The moving price averages are calculated for the nearby futures contract settlement price. The 200day moving price average will therefore contain one or more contract rolls. Even the 20day moving average will contain a roll day in some contracts. Although there may be a small jump in the price when moving from expiry to the next, it is assumed that the averaging will give greater emphasis to the much larger number of nonroll days. That said, the interpretation of a 60day moving price average in Crude Oil futures (which roll monthly) will have to be different from the interpretation of a 60day moving price average in 10Year Treasury Note futures, which roll quarterly.
The riskreturn probability distribution is a proprietary process using a mixture distribution method. See our related research papers for more indepth explanations.
The probabilities are calculated using today's riskreturn probability distribution.
For example, to calculate the probability of reaching 20% above today’s 60day average in the coming year: The price value for 20% above the 60day moving average is expressed as a return relative to the today's settlement price and the distribution used to calculate the probability of this return being exceeded.
The target return is used as the lefthand side of a semiinfinite interval, and the probability calculated as the area under the tail of the distribution.
CsvHeaderName 
Description 
Typical Value 

BizDate 
Business date for the settlement price and other data reported on this row. In general, this will be the last trading date. Expressed as a string. 
2018Oct23 
Y 
YEAR of the business date, as an integer 
2018 
M 
MONTH of the business date, as an integer 
10 
D 
DAY of the business date, as an integer 
23 
Futures Product Code 
Product code used by CME DataMine for the futures contract, in upper case 
TYF 
Options Product Code 
Product code used by CME DataMine for the options contract being used in the model on this day. In most cases, the options code does not change through time; however, there is an exception for the option used for the Euro FX (USD per EUR). The original option code was ZC from 2012 to 2017, but EUU afterwards, after a shift in the product option type. This field always shows the option that was in use on the corresponding business date. 
TC 
Nearby Futures Settlement Price 
The nearby future is the futures contract with the largest daily volume. When trading “rolls” from one expiry to the next, the nearby future moves as soon as the next expiry has a larger volume and does not move back. 
118.265625 
Nearby Futures High Price 
CME Globex High price as published by CME Group in the EOD settlement P File. For the nearby futures contract.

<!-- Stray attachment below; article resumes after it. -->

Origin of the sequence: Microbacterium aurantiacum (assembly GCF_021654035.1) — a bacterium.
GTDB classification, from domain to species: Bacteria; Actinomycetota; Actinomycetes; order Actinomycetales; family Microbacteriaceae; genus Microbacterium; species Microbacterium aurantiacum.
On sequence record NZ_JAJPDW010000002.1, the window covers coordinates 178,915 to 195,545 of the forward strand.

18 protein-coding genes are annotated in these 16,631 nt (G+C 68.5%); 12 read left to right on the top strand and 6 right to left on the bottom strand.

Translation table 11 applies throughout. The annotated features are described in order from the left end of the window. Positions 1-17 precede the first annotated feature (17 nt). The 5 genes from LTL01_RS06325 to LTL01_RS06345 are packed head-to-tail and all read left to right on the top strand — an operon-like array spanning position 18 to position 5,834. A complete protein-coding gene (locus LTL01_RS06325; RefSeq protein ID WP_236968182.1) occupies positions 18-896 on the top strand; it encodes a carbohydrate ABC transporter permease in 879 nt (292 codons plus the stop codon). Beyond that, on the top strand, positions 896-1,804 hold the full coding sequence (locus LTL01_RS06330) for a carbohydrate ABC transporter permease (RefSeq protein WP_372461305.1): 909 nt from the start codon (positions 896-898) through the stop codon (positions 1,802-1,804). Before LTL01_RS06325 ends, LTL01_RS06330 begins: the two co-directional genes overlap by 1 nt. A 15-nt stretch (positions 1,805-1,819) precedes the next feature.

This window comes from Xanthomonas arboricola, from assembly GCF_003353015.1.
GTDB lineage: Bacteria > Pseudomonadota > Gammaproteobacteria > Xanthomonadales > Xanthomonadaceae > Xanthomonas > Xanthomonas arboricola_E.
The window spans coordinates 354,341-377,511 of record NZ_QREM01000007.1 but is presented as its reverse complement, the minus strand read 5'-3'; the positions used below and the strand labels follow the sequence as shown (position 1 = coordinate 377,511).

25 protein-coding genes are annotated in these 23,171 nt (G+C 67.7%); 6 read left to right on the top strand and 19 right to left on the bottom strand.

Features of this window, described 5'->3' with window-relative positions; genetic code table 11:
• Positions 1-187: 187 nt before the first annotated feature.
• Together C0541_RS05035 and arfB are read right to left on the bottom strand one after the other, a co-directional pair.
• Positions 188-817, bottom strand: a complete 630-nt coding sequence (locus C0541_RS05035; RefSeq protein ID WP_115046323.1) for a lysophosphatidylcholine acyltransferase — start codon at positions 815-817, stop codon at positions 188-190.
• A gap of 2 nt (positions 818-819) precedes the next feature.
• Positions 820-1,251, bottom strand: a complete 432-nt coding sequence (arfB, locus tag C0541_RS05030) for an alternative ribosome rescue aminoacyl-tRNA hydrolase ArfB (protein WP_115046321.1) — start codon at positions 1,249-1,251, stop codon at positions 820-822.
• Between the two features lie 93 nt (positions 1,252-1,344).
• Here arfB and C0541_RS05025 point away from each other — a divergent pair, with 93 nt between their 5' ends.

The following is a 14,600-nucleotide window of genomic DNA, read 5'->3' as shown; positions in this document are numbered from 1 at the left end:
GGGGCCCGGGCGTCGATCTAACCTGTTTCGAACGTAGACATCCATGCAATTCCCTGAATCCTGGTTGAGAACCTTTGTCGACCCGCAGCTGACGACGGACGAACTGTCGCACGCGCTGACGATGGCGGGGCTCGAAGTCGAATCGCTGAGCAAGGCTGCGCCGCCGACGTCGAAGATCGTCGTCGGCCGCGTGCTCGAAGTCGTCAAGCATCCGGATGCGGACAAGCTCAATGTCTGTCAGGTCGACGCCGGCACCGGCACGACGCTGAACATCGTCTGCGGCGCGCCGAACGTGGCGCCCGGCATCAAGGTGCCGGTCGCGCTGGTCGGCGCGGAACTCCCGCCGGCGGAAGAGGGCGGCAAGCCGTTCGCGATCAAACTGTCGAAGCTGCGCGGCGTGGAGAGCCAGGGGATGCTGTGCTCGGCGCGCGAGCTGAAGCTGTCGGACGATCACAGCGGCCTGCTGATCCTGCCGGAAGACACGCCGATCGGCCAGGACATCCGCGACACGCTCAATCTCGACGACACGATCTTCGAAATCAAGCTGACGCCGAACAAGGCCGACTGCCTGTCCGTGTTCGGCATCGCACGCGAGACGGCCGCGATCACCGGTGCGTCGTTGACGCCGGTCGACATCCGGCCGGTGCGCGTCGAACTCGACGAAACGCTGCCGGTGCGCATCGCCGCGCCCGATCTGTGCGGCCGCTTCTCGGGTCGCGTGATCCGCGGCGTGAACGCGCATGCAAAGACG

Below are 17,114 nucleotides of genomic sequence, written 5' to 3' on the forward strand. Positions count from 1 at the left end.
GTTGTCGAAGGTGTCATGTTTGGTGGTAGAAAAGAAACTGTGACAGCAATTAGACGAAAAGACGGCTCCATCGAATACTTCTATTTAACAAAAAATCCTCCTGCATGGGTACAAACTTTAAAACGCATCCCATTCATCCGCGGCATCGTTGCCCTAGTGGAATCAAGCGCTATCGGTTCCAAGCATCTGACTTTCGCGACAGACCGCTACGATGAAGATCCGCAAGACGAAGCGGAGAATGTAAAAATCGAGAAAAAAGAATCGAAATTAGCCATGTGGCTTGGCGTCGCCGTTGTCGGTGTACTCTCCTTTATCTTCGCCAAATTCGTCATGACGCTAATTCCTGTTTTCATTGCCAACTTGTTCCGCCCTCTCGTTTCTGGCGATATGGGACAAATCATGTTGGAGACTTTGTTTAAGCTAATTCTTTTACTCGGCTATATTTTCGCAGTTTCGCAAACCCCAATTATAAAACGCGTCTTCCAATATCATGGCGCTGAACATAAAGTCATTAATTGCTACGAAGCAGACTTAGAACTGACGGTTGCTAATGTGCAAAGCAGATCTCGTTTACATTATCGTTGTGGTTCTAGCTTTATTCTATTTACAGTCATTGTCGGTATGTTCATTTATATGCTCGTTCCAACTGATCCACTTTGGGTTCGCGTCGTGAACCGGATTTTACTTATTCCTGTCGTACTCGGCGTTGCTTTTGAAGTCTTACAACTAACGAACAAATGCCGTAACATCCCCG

118.65625 
Nearby Futures Low Price 
CME Globex Low price as published by CME Group in the EOD settlement P File. For the nearby futures contract. 
117.96875 
Nearby Futures Contract Year 
The year of the delivery month that defines the nearby futures contract. Given as an integer. For example, the SH19 (March 2019) Soybean future has a contract year of 2019. 
2018 
Nearby Futures Contract Month 
The delivery month that defines the nearby futures contract. Given as an integer. For example, the SH19 (March 2019) Soybean future has a contract month of 3. 
12 
Nearby Futures Contract Volume 
Total volume traded and settled on the business day in the nearby future. Includes CME Globex volume, floor volume (where it exists), EFRP (exchange for a related position). Total volume also includes PNT (privately negotiated trades) that are cleared through CME Clearing. 
2923885 
Second Futures Settlement Price 
The second future is the most actively traded futures contract with a date after the nearby future 
118 
Second Futures High Price 
Same definition as for the corresponding nearby futures contract, but for the second future 
118.375 
Second Futures Low Price 
Same definition as for the corresponding nearby futures contract, but for the second future 
117.78125 
Second Futures Contract Year 
Same definition as for the corresponding nearby futures contract, but for the second future 
2019 
Second Futures Contract Month 
Same definition as for the corresponding nearby futures contract, but for the second future 
3 
Second Futures Contract Volume 
Same definition as for the corresponding nearby futures contract, but for the second future 
13050 
Total Futures Volume 
Total futures volume as reported by CME Group 
2936935 
Representative Implied Volatility 
Representative IVOL is chosen from the values published by CME Group using the following criteria: furthest expiry with a daily volume greater than 10 lots and a reported delta between 0.45 and 0.55. Of these, the contract with the largest traded volume is chosen, which may be a put or a call.